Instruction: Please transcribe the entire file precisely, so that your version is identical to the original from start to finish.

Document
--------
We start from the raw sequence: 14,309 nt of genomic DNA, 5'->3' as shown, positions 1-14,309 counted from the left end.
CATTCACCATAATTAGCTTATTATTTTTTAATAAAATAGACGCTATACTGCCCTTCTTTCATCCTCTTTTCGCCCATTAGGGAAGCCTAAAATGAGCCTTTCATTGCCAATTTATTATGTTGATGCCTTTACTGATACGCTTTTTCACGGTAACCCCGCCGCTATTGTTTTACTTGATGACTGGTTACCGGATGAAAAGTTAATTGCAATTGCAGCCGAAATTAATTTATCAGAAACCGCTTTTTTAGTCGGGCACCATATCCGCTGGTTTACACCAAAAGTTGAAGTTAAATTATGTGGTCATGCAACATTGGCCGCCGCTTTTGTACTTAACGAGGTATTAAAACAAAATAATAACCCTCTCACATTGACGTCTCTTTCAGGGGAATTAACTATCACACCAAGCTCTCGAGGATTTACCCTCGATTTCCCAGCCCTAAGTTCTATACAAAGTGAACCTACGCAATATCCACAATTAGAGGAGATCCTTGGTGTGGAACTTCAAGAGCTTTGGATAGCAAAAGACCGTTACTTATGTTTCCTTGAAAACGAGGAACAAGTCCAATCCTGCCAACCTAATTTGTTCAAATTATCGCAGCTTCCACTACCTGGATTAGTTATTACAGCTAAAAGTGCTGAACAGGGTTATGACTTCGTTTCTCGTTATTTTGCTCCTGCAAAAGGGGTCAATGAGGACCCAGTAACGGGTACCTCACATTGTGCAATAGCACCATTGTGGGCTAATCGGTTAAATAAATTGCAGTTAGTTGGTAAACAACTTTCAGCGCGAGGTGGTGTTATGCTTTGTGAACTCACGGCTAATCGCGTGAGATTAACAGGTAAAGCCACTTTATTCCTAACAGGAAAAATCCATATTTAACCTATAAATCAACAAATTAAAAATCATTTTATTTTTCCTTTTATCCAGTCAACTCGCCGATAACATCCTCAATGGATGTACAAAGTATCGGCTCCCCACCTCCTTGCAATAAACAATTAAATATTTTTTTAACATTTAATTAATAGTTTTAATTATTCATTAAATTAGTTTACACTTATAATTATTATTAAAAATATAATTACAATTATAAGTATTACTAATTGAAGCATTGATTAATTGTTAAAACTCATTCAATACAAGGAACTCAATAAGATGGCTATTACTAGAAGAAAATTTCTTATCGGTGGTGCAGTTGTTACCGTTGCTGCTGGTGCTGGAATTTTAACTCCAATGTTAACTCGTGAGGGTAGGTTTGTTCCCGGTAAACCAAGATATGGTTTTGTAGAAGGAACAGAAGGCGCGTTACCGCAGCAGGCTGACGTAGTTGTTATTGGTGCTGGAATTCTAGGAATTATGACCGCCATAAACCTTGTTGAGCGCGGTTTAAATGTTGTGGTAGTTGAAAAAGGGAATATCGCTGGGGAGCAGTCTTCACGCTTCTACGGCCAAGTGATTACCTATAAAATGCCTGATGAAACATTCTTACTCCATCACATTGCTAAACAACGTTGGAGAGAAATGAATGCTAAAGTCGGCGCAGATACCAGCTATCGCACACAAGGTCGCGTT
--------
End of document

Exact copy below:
We start from the raw sequence: 14,309 nt of genomic DNA, 5'->3' as shown, positions 1-14,309 counted from the left end.
CATTCACCATAATTAGCTTATTATTTTTTAATAAAATAGACGCTATACTGCCCTTCTTTCATCCTCTTTTCGCCCATTAGGGAAGCCTAAAATGAGCCTTTCATTGCCAATTTATTATGTTGATGCCTTTACTGATACGCTTTTTCACGGTAACCCCGCCGCTATTGTTTTACTTGATGACTGGTTACCGGATGAAAAGTTAATTGCAATTGCAGCCGAAATTAATTTATCAGAAACCGCTTTTTTAGTCGGGCACCATATCCGCTGGTTTACACCAAAAGTTGAAGTTAAATTATGTGGTCATGCAACATTGGCCGCCGCTTTTGTACTTAACGAGGTATTAAAACAAAATAATAACCCTCTCACATTGACGTCTCTTTCAGGGGAATTAACTATCACACCAAGCTCTCGAGGATTTACCCTCGATTTCCCAGCCCTAAGTTCTATACAAAGTGAACCTACGCAATATCCACAATTAGAGGAGATCCTTGGTGTGGAACTTCAAGAGCTTTGGATAGCAAAAGACCGTTACTTATGTTTCCTTGAAAACGAGGAACAAGTCCAATCCTGCCAACCTAATTTGTTCAAATTATCGCAGCTTCCACTACCTGGATTAGTTATTACAGCTAAAAGTGCTGAACAGGGTTATGACTTCGTTTCTCGTTATTTTGCTCCTGCAAAAGGGGTCAATGAGGACCCAGTAACGGGTACCTCACATTGTGCAATAGCACCATTGTGGGCTAATCGGTTAAATAAATTGCAGTTAGTTGGTAAACAACTTTCAGCGCGAGGTGGTGTTATGCTTTGTGAACTCACGGCTAATCGCGTGAGATTAACAGGTAAAGCCACTTTATTCCTAACAGGAAAAATCCATATTTAACCTATAAATCAACAAATTAAAAATCATTTTATTTTTCCTTTTATCCAGTCAACTCGCCGATAACATCCTCAATGGATGTACAAAGTATCGGCTCCCCACCTCCTTGCAATAAACAATTAAATATTTTTTTAACATTTAATTAATAGTTTTAATTATTCATTAAATTAGTTTACACTTATAATTATTATTAAAAATATAATTACAATTATAAGTATTACTAATTGAAGCATTGATTAATTGTTAAAACTCATTCAATACAAGGAACTCAATAAGATGGCTATTACTAGAAGAAAATTTCTTATCGGTGGTGCAGTTGTTACCGTTGCTGCTGGTGCTGGAATTTTAACTCCAATGTTAACTCGTGAGGGTAGGTTTGTTCCCGGTAAACCAAGATATGGTTTTGTAGAAGGAACAGAAGGCGCGTTACCGCAGCAGGCTGACGTAGTTGTTATTGGTGCTGGAATTCTAGGAATTATGACCGCCATAAACCTTGTTGAGCGCGGTTTAAATGTTGTGGTAGTTGAAAAAGGGAATATCGCTGGGGAGCAGTCTTCACGCTTCTACGGCCAAGTGATTACCTATAAAATGCCTGATGAAACATTCTTACTCCATCACATTGCTAAACAACGTTGGAGAGAAATGAATGCTAAAGTCGGCGCAGATACCAGCTATCGCACACAAGGTCGCGTT